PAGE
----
Format: Xbox 360

Age Restrictions: 18+
14 September 2007

Honour is his code. Vengeance is his mission. Bloodshed is his only option. Take on the role of Inspector Tequila from John Woo's influential action film,
Hard Boiled starring Chow Yun-Fat. Engage your enemies with intense cinematic gun battles and cause massive environmental damage in real-time or revolutionary slow-motion Tequila Time...

Action director John Woo presents Stranglehold, a 3rd-person action adventure video game and a sequel (of sorts) to Woo's action movie Hard Boiled. Chow Yun-Fat reprises his role as Inspector Tequila by providing his vocal talents for this game.

Gamers' take on the role of Inspector Tequila, a take no-prisoners cop waging a personal war against Hong Kong crime lords. Tequila's loyalties to the force are tested when his ex-wife is kidnapped by the Russian mob in Chicago. Tequila struggles to balance his duty to uphold the law with doing what it takes to save his family.

Stranglehold is a pretty impressive game, and one that you'll certainly come back to time and time again even after you've finished it. The story is pretty impressive and seriously blurs the barrier between movie and game.

The game is your standard 3rd person shooter, but with a few frills tacked on. You start the game with no real abilities, other than Tequila Time (which for a short amount of time slows the action down to allow you to quickly target and take down multiple targets). Eventually you can unlock four action abilities. There's the power to heal yourself; Precision Shot (where you can take out your target in one hit by being able to line up in your sights enemies that are far away or in hard to reach places); Barrage Attack (for a limited time you are indestructible and your weapon is more powerful than normal); and finally there's Tequila Bomb (where you spin 360 degrees, taking out everyone in your immediate vicinity).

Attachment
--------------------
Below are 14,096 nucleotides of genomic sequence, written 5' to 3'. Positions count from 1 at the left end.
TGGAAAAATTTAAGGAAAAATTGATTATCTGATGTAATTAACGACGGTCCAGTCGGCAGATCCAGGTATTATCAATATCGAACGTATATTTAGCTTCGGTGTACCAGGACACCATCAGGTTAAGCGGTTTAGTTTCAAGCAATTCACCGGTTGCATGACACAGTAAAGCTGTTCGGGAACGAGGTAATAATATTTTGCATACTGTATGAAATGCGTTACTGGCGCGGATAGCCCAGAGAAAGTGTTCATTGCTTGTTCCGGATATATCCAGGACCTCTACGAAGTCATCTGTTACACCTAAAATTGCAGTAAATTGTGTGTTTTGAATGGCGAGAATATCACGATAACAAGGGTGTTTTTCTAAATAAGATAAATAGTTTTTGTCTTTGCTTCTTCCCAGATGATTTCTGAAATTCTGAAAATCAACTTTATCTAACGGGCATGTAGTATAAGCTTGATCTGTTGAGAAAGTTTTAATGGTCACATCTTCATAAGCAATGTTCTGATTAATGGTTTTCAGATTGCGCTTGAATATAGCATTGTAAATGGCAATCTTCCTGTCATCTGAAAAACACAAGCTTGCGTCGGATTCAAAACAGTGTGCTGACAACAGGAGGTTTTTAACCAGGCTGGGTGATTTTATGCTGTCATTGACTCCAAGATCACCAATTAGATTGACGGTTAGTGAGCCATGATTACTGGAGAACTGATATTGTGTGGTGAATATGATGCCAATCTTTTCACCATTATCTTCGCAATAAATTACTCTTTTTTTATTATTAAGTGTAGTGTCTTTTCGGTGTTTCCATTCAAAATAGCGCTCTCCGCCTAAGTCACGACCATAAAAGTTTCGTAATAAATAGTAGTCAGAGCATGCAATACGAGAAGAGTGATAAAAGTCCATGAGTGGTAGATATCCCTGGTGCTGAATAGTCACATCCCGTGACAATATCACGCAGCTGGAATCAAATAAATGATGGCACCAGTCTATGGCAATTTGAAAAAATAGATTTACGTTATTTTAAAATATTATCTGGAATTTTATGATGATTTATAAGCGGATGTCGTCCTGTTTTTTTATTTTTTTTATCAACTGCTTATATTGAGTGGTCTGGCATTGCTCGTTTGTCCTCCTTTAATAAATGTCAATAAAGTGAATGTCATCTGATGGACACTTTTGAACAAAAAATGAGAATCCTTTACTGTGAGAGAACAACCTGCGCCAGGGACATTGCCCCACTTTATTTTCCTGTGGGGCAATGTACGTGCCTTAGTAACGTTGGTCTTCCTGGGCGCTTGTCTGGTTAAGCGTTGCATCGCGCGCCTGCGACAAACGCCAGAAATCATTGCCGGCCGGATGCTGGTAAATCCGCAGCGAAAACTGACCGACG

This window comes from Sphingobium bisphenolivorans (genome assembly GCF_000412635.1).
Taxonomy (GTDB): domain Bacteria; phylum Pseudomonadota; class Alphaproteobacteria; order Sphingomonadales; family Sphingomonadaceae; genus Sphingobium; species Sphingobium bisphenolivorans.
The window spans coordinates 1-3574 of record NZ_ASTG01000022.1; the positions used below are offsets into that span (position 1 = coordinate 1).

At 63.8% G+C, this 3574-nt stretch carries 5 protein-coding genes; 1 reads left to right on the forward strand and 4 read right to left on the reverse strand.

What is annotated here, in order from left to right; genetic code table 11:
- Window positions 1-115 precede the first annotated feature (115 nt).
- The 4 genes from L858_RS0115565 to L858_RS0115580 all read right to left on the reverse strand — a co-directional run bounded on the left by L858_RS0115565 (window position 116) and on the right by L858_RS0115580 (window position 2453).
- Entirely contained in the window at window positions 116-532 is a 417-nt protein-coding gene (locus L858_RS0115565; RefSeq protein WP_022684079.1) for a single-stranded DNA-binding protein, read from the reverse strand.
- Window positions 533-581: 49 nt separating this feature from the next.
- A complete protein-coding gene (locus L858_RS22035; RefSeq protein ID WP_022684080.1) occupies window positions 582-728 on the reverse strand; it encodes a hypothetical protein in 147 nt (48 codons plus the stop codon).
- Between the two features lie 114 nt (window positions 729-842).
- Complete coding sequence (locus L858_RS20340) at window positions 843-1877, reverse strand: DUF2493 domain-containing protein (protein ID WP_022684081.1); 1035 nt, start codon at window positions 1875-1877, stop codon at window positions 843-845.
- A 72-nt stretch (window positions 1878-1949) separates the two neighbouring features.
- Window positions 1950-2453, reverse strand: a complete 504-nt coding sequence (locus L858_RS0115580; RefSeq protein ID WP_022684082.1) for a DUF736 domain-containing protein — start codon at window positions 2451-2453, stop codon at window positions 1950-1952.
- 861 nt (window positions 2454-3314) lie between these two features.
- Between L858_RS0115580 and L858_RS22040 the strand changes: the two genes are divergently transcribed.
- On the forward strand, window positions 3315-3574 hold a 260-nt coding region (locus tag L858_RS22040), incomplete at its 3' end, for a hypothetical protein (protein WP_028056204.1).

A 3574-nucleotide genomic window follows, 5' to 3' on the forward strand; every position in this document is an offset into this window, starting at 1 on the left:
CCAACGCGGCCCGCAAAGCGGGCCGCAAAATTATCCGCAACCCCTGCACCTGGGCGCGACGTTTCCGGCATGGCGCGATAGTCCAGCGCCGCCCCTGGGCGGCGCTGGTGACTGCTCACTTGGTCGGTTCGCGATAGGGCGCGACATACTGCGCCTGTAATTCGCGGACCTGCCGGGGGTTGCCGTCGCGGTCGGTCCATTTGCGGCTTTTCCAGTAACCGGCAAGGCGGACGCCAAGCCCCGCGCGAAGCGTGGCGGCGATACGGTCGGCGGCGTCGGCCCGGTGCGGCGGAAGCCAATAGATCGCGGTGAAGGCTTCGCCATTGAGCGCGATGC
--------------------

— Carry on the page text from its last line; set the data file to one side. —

To gain enough power to use these abilities you need to earn power points by take out your enemies. You are marked on each one for originality and accuracy - for example take out an enemy in one shot while rolling towards them on a trolley, or diving through the air, and you are likely to receive more power points than if you just run at them spraying bullets everywhere.

The environments are pretty impressive too. I've heard the term "truly destructive environment" before on numerous games and very rarely does it live up to the promise. Stranglehold handles this much better than almost any other game I've played. And it's sometimes fun just to run around and see what happens when you shoot things for the sheer joy of watching walls crumble before your eyes. Items are so carefully constructed that I got quite a bit of fun out of blasting some of the statues in the museum - watching bits fall off and finally crumble to dust. You can also use this to your advantage against your enemies. Hit a wall near a shooter, and they will protect their faces - allowing you to shoot them while their guard is down.

If there's one complaint it's that you do feel as though you are being led through the game - there is very little option to really explore your environment as you are shepherded around the levels. However, those who love 3rd-person shooters will find this pretty impressive, even if it is a little over priced.

Darren Rea

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